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ARS Home » Northeast Area » Washington, D.C. » National Arboretum » Gardens Unit » Research » Research Project #426365

Research Project: Establish and Maintain Public Display Gardens for Woody and Herbaceous Landscape Plants

Location: Gardens Unit

2014 Annual Report

Objective 1: Collect, propagate, preserve, evaluate, document, display, distribute, and introduce woody and herbaceous landscape ornamentals with enhanced aesthetic appeal, resistance to extreme weather, resistance to pests and diseases, and enhanced ecosystem benefits. Collection activities will focus on native plants due to difficulties with collecting plants in most other countries. [NP301, C1, PS1A] Objective 2: Disseminate scientific and practical information to floral and nursery crop industries, to public gardens, to the increasing number of visitors to the U.S. National Arboretum and its Website, and to the general public interested in gardening. [NP301, C2, PS2B] Sub-objective 2.a. Develop exhibits and interpretive signage that reflect current relevant ARS horticultural research programs, including the scientific mission of the U.S. National Arboretum. Sub-objective 2.b. Develop educational programming to increase awareness of ARS research and germplasm preservation taking place at the U.S. National Arboretum.

The U.S. National Arboretum will continue to serve the public need for scientific research, education, and gardens that conserve and showcase plants to enhance the environment. This will be accomplished by maintaining outstanding gardens, plant collections, and public displays in an environmentally responsible and aesthetically pleasing manner. New ornamental cultivars and germplasm will be acquired using the Collections Policy and the newly developed Strategic Plan as a guide, and in support of the National Plant Germplasm System. Plants will come from nursery sources, wild-collected, or the USNA research program. Plants with superior landscape attributes will be propagated for distribution and evaluation. Staff will continue to utilize integrated pest management (IPM) in management of their collections and will explore the use or demonstration of other technologies such as solar power, green roofs, rain gardens, and water wise gardens as funds allow. Plant records will be updated and coordinated with GRIN-global, and information will be uploaded to the publicly accessible Arboretum Botanical Explorer database. A new exhibit and educational program, GrassRoots, will be put in place. Educational opportunities will be optimized and implemented to provide formal and informal educational programming through exhibits, signs, publications, web pages, lectures, workshops, and tours. Volunteer and internship programs will continue to be supported.

Progress Report
After weather delays, the construction of the Grass Roots exhibit is substantially complete. The exhibit focuses on ARS and USNA research relating to turfgrass and grain crops and human interaction with grasses. The USNA hosted a record 22 interns this year. Volunteers worked the equivalent of 7.0 FTEs. Interns are now being utilized in multiple collections to broaden their experience while at the USNA. The USNA also hosted the annual Volunteer Recognition event for the area public gardens that have volunteer programs. Completion of design was delayed by permitting, but construction is expected to begin before the end of 2014. Several plant collection trips have resulted in an adequate stock of seed to grow the plants that will be used in the stream restoration work so the area can also serve as a germplasm holding. The USNA hosted the Shirley Meniece Horticulture Conference, an annual training conference of the Garden Club of America. The conference began just three days after the government shutdown ended in October, and was quite successful despite the challenges this uncertainty created. A total of 22 lectures, demonstrations, and tours were completed by 19 USNA staff for this event. A major objective of the Gardens Unit is to enrich the living plant display collections at the U.S. National Arboretum by incorporating documented germplasm into these areas. Collection Development Plans are being drafted for each of the collections managed by the Gardens Unit to outline future acquisitions. Several plants, including rosemary and dogwood, are being propagated for distribution to cooperators for broader evaluation. Plants collected in the High Plains region in 2010 are being evaluated for use in green roofs. The nearly half a million visitors to the gardens and collections of the U.S. National Arboretum could potentially learn about the work of ARS. The new Arboretum Botanical Explorer has greatly increased public access to the holdings of the USNA. Controlling invasive plants continues to be a pressing issue on the grounds of the U.S. National Arboretum. This work helps to preserve existing germplasm in the gardens and collections of the USNA, protects woodland and meadow habitats on the grounds from degradation, and provides a model for management of invasive plants that may be useful for other land managers.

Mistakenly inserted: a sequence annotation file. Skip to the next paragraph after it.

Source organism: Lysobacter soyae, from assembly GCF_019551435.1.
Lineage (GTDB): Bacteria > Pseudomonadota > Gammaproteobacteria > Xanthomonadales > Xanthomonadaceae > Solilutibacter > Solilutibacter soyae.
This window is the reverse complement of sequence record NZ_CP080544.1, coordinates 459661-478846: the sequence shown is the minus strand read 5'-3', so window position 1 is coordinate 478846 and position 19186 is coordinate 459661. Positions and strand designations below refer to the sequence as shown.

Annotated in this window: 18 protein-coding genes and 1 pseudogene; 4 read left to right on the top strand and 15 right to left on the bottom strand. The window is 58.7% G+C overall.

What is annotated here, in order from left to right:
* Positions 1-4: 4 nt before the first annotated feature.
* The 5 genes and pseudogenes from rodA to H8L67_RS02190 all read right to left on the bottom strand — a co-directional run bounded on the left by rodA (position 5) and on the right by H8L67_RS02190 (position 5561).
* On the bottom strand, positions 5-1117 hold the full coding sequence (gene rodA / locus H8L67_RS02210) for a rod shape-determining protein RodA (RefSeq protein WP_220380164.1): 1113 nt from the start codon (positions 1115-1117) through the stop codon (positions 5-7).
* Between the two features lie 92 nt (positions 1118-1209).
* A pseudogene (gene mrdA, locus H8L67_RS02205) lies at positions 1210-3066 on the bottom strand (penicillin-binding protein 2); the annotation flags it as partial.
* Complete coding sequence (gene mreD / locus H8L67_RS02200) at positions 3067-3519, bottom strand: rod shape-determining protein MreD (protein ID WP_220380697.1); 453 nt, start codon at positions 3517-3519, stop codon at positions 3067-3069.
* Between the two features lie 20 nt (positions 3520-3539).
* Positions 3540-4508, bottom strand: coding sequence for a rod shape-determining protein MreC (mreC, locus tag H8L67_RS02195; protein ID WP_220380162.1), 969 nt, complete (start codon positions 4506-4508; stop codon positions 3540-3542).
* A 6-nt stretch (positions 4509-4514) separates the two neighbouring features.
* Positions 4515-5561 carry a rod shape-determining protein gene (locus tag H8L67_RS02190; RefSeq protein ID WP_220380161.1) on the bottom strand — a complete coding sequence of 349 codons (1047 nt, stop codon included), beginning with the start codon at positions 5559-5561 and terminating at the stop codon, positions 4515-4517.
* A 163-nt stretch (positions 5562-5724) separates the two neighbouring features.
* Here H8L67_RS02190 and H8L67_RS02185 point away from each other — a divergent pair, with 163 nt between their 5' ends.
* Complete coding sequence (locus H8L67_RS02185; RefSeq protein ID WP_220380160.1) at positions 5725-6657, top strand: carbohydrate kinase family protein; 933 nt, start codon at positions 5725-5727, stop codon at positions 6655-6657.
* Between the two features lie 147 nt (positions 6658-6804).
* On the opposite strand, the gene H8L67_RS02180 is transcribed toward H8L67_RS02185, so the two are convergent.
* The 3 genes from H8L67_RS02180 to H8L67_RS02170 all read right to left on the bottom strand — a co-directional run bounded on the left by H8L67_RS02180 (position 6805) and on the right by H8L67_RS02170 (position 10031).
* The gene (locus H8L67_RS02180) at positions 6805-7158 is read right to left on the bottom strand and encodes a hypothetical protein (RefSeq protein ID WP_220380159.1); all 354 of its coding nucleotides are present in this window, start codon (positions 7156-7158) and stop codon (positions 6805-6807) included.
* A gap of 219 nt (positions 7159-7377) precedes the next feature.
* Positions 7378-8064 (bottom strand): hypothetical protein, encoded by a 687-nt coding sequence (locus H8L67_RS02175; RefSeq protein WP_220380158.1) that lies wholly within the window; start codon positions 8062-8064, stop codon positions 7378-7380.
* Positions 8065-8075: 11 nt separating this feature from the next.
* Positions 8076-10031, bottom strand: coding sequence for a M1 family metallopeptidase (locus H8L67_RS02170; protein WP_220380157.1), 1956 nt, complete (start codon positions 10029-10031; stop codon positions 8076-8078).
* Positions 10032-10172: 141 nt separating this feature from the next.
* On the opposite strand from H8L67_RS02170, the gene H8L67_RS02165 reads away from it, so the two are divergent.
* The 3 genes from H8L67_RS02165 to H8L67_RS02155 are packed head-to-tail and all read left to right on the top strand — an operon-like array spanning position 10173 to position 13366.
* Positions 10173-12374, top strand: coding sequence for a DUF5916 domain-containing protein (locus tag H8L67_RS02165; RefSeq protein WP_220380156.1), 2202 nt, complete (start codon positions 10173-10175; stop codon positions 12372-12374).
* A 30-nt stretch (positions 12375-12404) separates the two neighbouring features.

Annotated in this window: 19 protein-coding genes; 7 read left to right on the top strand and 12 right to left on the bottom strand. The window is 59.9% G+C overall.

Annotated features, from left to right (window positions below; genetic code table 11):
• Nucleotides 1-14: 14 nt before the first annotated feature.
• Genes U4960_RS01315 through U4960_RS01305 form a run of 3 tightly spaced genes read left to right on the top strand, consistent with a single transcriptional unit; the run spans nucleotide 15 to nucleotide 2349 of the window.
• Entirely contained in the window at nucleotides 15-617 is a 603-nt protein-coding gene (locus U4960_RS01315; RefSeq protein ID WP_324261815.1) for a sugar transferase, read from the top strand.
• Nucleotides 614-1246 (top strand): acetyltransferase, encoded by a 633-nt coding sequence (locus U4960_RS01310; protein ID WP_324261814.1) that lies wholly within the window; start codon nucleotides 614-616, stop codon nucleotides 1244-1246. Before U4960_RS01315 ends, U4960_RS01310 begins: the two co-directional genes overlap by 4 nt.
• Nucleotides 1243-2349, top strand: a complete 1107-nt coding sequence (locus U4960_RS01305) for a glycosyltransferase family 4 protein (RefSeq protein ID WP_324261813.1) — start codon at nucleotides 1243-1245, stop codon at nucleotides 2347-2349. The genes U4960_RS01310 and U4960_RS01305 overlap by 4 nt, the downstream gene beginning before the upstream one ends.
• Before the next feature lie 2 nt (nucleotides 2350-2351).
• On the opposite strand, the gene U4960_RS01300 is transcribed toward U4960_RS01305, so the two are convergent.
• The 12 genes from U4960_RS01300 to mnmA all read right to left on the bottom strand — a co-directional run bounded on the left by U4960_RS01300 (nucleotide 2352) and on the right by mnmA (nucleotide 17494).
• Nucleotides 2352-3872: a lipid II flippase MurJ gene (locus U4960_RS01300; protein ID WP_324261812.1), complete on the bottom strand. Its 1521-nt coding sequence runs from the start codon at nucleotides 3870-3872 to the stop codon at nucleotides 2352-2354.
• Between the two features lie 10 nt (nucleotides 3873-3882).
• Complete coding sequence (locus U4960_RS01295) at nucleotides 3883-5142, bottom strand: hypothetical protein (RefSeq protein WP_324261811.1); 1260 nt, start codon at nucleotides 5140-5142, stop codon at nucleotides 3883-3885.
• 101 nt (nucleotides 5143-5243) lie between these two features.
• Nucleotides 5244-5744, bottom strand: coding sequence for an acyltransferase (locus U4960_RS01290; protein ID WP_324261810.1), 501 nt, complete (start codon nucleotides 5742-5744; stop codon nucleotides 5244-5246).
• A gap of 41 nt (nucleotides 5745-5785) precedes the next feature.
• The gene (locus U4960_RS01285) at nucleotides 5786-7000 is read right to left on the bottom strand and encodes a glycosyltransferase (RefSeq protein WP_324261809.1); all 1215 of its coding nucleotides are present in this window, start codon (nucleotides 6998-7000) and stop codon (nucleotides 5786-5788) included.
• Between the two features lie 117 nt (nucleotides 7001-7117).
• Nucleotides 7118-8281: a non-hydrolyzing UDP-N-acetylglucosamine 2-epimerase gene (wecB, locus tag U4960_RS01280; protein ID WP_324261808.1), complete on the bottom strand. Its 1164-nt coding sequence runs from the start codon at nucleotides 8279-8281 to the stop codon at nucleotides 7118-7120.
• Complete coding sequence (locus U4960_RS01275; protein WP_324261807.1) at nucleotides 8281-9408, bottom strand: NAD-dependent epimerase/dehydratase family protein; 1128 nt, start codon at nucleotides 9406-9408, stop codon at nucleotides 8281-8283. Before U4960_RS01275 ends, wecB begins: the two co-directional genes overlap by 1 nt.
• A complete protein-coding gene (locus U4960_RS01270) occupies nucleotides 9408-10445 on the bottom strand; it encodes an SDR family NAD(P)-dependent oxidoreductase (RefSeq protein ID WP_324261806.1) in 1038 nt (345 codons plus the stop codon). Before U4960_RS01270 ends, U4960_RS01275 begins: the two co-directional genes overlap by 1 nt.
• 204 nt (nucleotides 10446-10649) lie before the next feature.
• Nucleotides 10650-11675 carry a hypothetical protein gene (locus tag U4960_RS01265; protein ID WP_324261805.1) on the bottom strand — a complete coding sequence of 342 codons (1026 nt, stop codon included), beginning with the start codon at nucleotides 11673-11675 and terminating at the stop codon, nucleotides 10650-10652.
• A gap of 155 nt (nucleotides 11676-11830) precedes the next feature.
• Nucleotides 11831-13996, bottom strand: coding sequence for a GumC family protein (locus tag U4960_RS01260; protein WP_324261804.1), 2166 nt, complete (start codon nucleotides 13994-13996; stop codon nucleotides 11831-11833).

1. ‘Petite Jade’ Japanese Laurel Released. The Gardens Unit released ‘Petite Jade’ Japanese laurel, a compact form with glossy green leaves and a tightly mounded habit. This plant is well-adapted to shady locations and is evergreen, with ornamental red berries in autumn.